Originally published 06/21/2013
On Friday, June 20, 1913, 100 years ago, death arrived at the Marienschule school in Bremen, Germany. What happened that day wasn't just any old murder -- it was the first documented mass school shooting in history.It was shortly before 11 a.m., as teacher Maria Pohl lined her students up in two lines to leave the school building for recess. As the girls began to move, a man stormed up the stairs and opened fire. His name was Heinz Jacob Friedrich Ernst Schmidt, a 29-year-old unemployed teacher who had only lived in the city since December of the previous year.Panic broke out as Schmidt continued to fire his gun. Two girls were shot dead. A third fell and broke her neck as she tried to climb over a stair railing to escape. A few other girls retreated back into the classroom, where they were pursued by the killer. The five- and six-year old girls begged for their lives: "Uncle, please don't shoot us!"...
Originally published 01/22/2013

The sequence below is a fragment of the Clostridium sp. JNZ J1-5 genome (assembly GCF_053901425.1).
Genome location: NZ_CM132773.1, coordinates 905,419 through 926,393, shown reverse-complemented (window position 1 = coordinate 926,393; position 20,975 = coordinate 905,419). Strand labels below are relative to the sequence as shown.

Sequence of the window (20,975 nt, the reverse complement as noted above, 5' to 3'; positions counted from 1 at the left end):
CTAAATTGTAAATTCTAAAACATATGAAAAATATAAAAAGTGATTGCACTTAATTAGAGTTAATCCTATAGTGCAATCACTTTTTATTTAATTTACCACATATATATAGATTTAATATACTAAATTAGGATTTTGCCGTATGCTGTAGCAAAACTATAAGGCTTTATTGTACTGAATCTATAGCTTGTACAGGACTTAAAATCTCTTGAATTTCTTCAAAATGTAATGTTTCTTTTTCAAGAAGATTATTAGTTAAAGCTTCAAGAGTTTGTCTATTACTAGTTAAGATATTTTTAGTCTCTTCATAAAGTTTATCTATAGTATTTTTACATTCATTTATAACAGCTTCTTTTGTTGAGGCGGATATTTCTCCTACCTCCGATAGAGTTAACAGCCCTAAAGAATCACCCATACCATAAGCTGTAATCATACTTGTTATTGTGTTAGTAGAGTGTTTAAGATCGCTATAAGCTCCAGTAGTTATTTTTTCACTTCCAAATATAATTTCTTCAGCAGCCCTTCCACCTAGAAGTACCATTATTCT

BEIJING — It’s a provocative idea — and a disturbing one. The world in 2013 looks “eerily” like the world in 1913, writes Charles Emmerson, a senior research fellow at Chatham House.Substitute the United States for the United Kingdom, and China for Germany, and the parallels are fairly clear.“The leading power of the age is in relative decline, beset by political crisis at home and by steadily eroding economic prowess,” Mr. Emmerson writes in “Eve of Disaster,” a piece in Foreign Policy magazine.“Rising powers are jostling for position in the four corners of the world, some seeking a new place for themselves within the current global order, others questioning its very legitimacy. Democracy and despotism are locked in uneasy competition.In his essay, Mr. Emmerson notes that “the United States in 2013 may not be a perfect analogue for Britain in 1913 (nor China in 2013 a perfect analogue for Germany in 1913).” But, he says, “The world of 1913 — brilliant, dynamic, interdependent — offers a warning.”...
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